Black History:  Special Delivery!!


Using data from online consumer business ratings, researchers have now been able to quantify the dollar value impact on revenue growth for businesses located in black neighborhoods.  The research suggests that businesses in black neighborhoods face a negative stigma because of their location within black communities. The stigma centers around businesses being considered as less capable, having less quality, etc.

“Five-star Reviews, One-Star Profits:  The Devaluation of Businesses In Black Communities”  is a new report released by the Brookings Institution on February 18, 2020, looks at businesses in black neighborhoods that are highly rated in online reviews. The research looked at Yelp ratings of businesses. Yelp is an online platform that allows consumers to rate businesses and share feedback. 

According to the Brookings Institution data, businesses in black neighborhoods that are highly rated by customers using the Yelp platform experience a significantly lower rate of revenue growth than businesses not located in black neighborhoods.  The report indicates that the unrealized revenue equates to approximately $3.9 billion in lost revenue annually for businesses with high ratings located in black neighborhoods. According to Brookings Institution lead researcher Andre Perry, “These businesses in black neighborhoods that have high ratings should experience higher revenue growth, but they are not.”  He goes on to also say, “Our model shows that it’s the concentration of blackness in the neighborhood that correlates with the lack of revenue growth.

Perry also found that for neighborhoods with at least 50% black residents, homes are valued at nearly half the price of homes in neighborhoods with no black residents. Let that sink in for a minute! Simply placing the same homes in neighborhoods with no black residents (if we were able to actually do so); these same homes would be worth $156 billion dollars more according to Perry.   The newly released report examines 86 metro areas with the highest number of black residents that also had enough businesses with Yelp ratings within majority-black zip codes.  Researchers used financial data from the National Establishment Time Series (NETS) database and compared it with zip codes from the public data interface of Yelp. The sample included 53,030 businesses, with each business having a minimum of two Yelp reviews.  On average businesses studied had 115 Yelp reviews per business. Perry noted that Yelp reviews were certainly not the perfect measure for business quality. However, he stated he reviews represent the best possible data that is currently available. Perry states, “There’s this overall narrative that the state of a neighborhood is a direct result of the choices people living it makes”.  For businesses that translated into the misperception that businesses in black neighborhoods don’t experience the same level of revenue growth because of their lack of expertise or management skill of the owner.”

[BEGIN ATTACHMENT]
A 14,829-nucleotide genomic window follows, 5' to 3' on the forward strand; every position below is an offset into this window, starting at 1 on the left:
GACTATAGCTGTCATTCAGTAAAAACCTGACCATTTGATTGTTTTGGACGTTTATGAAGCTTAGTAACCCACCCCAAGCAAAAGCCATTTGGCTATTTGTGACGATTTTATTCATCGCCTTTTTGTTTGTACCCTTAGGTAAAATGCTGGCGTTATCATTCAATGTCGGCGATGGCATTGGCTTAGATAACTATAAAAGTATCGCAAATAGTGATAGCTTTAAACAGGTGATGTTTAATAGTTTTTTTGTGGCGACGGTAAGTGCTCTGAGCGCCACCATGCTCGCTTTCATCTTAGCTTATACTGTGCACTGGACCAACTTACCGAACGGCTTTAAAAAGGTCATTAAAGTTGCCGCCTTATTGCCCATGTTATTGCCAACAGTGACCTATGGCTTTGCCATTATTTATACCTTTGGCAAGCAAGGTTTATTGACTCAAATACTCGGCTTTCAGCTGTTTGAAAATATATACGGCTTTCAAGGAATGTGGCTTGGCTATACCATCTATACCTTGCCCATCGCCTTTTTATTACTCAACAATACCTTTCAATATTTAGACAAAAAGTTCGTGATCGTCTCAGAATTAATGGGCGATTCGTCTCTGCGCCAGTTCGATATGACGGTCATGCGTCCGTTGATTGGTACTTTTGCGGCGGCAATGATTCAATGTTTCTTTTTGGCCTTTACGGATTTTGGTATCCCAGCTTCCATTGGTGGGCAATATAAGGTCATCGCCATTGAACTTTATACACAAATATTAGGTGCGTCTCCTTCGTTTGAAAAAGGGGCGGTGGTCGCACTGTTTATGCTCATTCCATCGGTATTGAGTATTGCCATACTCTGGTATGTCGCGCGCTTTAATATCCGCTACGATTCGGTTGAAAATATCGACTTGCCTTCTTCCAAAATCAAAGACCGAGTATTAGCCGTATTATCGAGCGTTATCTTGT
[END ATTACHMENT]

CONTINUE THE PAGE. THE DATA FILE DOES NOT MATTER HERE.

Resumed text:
Looking at Census data, it might seem that people of color possess less business acumen; with average annual revenue for white businesses far exceeding that of black businesses.  For example in Detroit, white-owned businesses average 1.3 million in annual review compared with just $58,000 for black-owned businesses. The new Brookings Institution research findings reveal this assumption to be untrue; that revenue by itself is a conclusive way to measure business acumen across various ethnic and racial groups.  What the new research does suggest is that businesses owned by people of color actually had more highly rated Yelp reviews than businesses that are white-owned; whether located in predominately black neighborhoods or non-black neighborhoods. With many sources identifying that black businesses need more technical support than other businesses, Perry says, “they don’t”.  What it does suggest is that business owners of all racial backgrounds need technical support.

What is important to understand from the report is that the location of businesses located within black neighborhoods negatively impacted their ratings.  The higher the concentration of black residents within the neighborhood where the business is located equated to fewer Yelp reviews, regardless of whether the business owner was white or black-owned.  According to Perry what is essentially happening is that “The perception of the neighborhood is deflating the value of the asset”. The research also showed that overall the higher the Yelp ratings the higher the revenue growth.  However, those gains were not present for businesses located in neighborhoods with higher numbers of black residents. Recommendations shared in the report identified that local governments must collaborate with other sectors to provide incentives to fund renovation and to minimize bureaucracy and promote investment in black neighborhoods. 

Perry asserts that quality products and services would normally drive investment into businesses.   However, he also states, “…our sense of location is tainted by our associations with race, we’re missing out on investing in neighborhoods that already have good food, good services, good retail.”  This research only serves to confirm the ways in which redlining, systemic racism, explicit and implicit bias are further undermining opportunities within black communities.

 “Historic discrimination distorts how we value Black people and the assets in Black communities, robbing them of the ability to lift themselves up the social ladder and build stronger neighborhoods. Negative perceptions that are shaped by racism put drags on markets that hurt Black people and the communities they live in.” –Andre Perry